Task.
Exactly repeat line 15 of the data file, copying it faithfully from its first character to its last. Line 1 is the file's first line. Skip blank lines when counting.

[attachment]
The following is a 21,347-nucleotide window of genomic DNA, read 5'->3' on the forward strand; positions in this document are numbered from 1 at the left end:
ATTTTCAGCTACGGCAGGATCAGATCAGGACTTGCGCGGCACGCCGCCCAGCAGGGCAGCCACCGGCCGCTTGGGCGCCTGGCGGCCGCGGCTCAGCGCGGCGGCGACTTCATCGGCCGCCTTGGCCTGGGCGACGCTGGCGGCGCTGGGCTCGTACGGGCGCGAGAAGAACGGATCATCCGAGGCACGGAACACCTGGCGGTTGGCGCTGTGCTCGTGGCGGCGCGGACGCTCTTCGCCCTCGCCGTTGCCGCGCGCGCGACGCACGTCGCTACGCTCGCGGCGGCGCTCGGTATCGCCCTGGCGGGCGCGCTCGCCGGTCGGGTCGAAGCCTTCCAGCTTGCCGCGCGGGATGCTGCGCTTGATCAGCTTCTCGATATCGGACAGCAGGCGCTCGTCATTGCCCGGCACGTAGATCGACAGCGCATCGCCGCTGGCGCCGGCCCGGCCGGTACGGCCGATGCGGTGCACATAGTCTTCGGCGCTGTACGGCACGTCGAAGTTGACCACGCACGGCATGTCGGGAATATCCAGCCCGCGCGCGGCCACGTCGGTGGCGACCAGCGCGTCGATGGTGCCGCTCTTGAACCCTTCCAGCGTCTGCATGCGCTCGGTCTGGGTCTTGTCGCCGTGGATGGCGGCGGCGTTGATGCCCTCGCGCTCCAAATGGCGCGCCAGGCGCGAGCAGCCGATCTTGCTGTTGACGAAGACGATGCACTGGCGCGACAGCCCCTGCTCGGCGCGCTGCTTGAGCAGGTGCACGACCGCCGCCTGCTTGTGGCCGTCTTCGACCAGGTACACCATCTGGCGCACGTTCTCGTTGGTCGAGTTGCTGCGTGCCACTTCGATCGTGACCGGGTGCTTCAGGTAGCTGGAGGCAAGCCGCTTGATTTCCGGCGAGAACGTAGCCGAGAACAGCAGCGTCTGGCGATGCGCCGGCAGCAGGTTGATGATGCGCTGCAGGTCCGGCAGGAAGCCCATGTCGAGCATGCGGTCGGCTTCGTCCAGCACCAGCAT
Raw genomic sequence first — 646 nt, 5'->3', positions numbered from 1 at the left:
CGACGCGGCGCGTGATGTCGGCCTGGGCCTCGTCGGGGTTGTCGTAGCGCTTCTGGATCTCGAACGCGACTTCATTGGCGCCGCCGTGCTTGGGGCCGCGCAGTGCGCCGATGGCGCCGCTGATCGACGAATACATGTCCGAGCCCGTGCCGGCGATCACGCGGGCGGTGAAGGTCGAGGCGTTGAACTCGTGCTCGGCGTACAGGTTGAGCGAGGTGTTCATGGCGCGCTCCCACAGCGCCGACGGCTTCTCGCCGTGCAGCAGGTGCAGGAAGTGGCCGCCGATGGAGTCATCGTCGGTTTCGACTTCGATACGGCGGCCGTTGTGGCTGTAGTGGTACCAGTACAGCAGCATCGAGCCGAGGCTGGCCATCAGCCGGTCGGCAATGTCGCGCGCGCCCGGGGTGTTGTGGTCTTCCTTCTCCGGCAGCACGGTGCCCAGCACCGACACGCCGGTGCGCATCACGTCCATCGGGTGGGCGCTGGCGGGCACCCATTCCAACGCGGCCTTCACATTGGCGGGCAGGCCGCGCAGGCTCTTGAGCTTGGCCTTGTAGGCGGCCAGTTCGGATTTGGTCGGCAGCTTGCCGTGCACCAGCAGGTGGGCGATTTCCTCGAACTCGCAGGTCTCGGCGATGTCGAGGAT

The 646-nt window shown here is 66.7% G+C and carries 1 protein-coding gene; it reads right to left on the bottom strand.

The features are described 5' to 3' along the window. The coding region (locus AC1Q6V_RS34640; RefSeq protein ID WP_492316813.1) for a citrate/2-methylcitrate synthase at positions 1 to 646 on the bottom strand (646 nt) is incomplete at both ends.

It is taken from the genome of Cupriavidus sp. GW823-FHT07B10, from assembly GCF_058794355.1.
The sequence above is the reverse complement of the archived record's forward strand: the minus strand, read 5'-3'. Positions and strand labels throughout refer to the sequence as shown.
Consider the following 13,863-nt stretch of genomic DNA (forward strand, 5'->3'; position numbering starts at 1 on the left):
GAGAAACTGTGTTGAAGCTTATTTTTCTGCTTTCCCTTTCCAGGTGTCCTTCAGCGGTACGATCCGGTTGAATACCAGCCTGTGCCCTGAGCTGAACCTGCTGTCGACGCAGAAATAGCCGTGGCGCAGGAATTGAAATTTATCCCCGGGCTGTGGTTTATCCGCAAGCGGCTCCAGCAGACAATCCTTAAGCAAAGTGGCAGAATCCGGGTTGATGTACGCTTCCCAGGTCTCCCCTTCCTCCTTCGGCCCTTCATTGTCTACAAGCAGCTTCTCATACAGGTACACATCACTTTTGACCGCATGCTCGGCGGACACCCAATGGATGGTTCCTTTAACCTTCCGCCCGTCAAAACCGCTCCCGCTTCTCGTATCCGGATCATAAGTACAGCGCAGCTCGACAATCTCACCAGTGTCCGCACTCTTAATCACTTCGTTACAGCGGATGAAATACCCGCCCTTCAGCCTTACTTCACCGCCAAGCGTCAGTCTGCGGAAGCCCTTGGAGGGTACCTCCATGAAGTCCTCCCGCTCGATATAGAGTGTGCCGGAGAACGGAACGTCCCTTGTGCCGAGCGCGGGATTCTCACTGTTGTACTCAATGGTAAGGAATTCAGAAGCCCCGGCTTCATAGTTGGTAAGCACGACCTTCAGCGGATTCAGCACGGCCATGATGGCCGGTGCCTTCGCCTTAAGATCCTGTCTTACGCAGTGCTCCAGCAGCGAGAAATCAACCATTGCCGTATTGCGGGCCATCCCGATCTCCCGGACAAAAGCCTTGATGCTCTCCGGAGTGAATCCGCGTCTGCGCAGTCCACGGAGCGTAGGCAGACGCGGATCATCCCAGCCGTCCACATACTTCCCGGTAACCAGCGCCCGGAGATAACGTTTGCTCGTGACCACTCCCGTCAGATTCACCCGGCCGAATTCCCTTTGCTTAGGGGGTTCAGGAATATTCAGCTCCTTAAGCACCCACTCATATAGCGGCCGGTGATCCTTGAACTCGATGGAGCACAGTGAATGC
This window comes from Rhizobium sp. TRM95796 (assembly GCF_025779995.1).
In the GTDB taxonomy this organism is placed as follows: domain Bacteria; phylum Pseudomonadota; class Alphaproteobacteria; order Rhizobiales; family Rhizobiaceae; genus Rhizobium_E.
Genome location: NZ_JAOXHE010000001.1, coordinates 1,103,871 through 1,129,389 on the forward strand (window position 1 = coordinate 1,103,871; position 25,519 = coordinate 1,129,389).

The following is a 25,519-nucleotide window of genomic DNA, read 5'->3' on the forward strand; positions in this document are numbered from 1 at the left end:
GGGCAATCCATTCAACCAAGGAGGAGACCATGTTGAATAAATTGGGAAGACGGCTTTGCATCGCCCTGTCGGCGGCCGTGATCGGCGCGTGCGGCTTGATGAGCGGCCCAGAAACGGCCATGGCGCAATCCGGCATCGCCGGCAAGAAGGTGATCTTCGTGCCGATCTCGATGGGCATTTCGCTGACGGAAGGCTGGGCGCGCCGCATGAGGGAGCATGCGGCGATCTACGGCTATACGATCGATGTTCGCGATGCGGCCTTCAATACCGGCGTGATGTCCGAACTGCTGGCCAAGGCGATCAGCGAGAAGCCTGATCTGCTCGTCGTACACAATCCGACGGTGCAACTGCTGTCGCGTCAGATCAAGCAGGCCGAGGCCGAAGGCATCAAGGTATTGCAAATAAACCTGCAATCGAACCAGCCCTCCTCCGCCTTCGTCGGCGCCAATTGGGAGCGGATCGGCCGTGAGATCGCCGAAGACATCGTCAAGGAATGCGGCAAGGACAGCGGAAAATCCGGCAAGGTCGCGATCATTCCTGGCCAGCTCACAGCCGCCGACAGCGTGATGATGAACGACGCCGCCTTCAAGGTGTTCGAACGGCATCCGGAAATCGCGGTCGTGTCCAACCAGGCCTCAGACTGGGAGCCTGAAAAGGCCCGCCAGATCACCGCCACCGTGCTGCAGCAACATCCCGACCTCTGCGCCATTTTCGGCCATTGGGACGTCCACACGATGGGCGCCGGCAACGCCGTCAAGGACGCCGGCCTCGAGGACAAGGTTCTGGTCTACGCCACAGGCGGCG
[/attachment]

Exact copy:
GGGCAATCCATTCAACCAAGGAGGAGACCATGTTGAATAAATTGGGAAGACGGCTTTGCATCGCCCTGTCGGCGGCCGTGATCGGCGCGTGCGGCTTGATGAGCGGCCCAGAAACGGCCATGGCGCAATCCGGCATCGCCGGCAAGAAGGTGATCTTCGTGCCGATCTCGATGGGCATTTCGCTGACGGAAGGCTGGGCGCGCCGCATGAGGGAGCATGCGGCGATCTACGGCTATACGATCGATGTTCGCGATGCGGCCTTCAATACCGGCGTGATGTCCGAACTGCTGGCCAAGGCGATCAGCGAGAAGCCTGATCTGCTCGTCGTACACAATCCGACGGTGCAACTGCTGTCGCGTCAGATCAAGCAGGCCGAGGCCGAAGGCATCAAGGTATTGCAAATAAACCTGCAATCGAACCAGCCCTCCTCCGCCTTCGTCGGCGCCAATTGGGAGCGGATCGGCCGTGAGATCGCCGAAGACATCGTCAAGGAATGCGGCAAGGACAGCGGAAAATCCGGCAAGGTCGCGATCATTCCTGGCCAGCTCACAGCCGCCGACAGCGTGATGATGAACGACGCCGCCTTCAAGGTGTTCGAACGGCATCCGGAAATCGCGGTCGTGTCCAACCAGGCCTCAGACTGGGAGCCTGAAAAGGCCCGCCAGATCACCGCCACCGTGCTGCAGCAACATCCCGACCTCTGCGCCATTTTCGGCCATTGGGACGTCCACACGATGGGCGCCGGCAACGCCGTCAAGGACGCCGGCCTCGAGGACAAGGTTCTGGTCTACGCCACAGGCGGCG